Diamond, Jared (2005). Collapse: How Societies Choose to Fail or Succeed. Viking. ISBN 978-0-14-303655-5.
    Seaver, Kristen A. (1996). The Frozen Echo. Stanford University Press. ISBN 978-0-8047-3161-4.
    Grove, Jonathan (2009). "The place of Greenland in medieval Icelandic saga narrative". Journal of the North Atlantic. Special Volume 2: Norse Greenland: Selected Papers of the Hvalsey Conference 20...
    Kendrick, T.D. (2012) [1930]. A History of the Vikings. Courier. ISBN 978-0-486-12342-4.
    • History
    • Languages
    • Landscape
    • Other Websites

    Greenland has been inhabited at intervals over at least the last 4,500 years by Arctic peoples. They came from what is now Canada. Norsemen settled the uninhabited southern part of Greenland beginning in the 10th century, having previously settled Iceland. Norsemen would later set sail from Greenland and Iceland with Leif Erikson. They were the fir...

    The island is populated mostly by Inuit and Scandinavians who speak Greenlandic, an Eskimo-Aleut language. Danish is also spoken by most people. The national anthem of Greenland is Nunarput utoqqarsuanngoravit. Greenlandic became the sole official language in June 2009.However, it is the dialect of western Greenland, leaving other dialects to becom...

    The island has many mountains. All of the cities are on the coast, because everywhere else is covered by a big layer of ice. The major cities are Nuuk, Sisimiut, Ilulissat, and Qaqortoq.

    "Greenland". The World Factbook. Central Intelligence Agency.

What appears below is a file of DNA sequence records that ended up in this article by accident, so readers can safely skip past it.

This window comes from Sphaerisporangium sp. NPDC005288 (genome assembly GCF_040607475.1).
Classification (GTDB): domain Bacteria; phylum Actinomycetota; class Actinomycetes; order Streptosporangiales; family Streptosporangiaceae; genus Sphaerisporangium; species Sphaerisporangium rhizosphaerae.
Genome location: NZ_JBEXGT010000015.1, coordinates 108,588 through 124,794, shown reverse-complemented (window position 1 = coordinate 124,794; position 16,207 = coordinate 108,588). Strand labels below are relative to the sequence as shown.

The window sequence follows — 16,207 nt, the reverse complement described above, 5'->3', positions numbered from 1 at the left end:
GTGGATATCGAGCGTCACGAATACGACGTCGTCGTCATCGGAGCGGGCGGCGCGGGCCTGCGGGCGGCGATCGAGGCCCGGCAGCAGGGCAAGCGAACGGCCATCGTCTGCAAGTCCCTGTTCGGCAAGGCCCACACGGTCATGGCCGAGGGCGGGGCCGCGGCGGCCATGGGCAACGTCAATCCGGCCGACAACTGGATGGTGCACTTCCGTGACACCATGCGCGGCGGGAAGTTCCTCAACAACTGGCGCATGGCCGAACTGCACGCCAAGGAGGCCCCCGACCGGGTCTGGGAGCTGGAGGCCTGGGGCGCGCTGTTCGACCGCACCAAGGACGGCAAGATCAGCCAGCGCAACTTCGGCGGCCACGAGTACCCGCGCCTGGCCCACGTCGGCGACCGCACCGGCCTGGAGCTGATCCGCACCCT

Greenland Homerule Archived 2006-09-07 at the Wayback Machine- Official site
    Images of Greenland[permanent dead link]
    • 14 January 1814
    • 1262
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    What are some facts about Greenland?

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    Why is Greenland called Greenland, and was it ever green?

    What are the tourist attractions in Greenland?

    • Overview
    • Area
    • Land use
    • Natural hazards
    • Environment – current issues
    • Climate

    Greenland is located between the Arctic Ocean and the North Atlantic Ocean, northeast of Canada and northwest of Iceland. The territory comprises the island of Greenland—the largest island in the world—and more than a hundred other smaller islands. Greenland has a 1.2 kilometre long border with Canada on Hans Island. A sparse population is confined...

    Total area: 2,166,086 km2 Land area: 2,166,086 km2 Maritime claims: Territorial sea: 3 nautical miles Exclusive fishing zone: 200 nautical miles

    Arable land: approximately 6%; some land is used to grow silage. Permanent crops: Approximately 0% Other: 100% The total population comprises around 56,000 inhabitants, of whom approximately 18,000 live in the capital, Nuuk.

    Continuous ice sheet covers 84% of the country; the rest is permafrost.

    Protection of the Arctic environment, climate change, pollution of the food chain, excessive hunting of endangered species.

    The Greenland ice sheet is 3 kilometers thick and broad enough to blanket an area the size of Mexico. The ice is so massive that its weight presses the bedrock of Greenland below sea level and is so all-concealing that not until recently did scientists discover Greenland's Grand

    In the Arctic, temperatures are rising faster than anywhere else in the world. Greenland is losing 200 billion tonnes of ice per year. Research suggests that this could increase the sea levels' rise by 30 centimeters by the end of the century. These projections have the possibili

    • 2,166,086 km² (836,330 sq mi)
    • 44,087 km (27394.4 mi)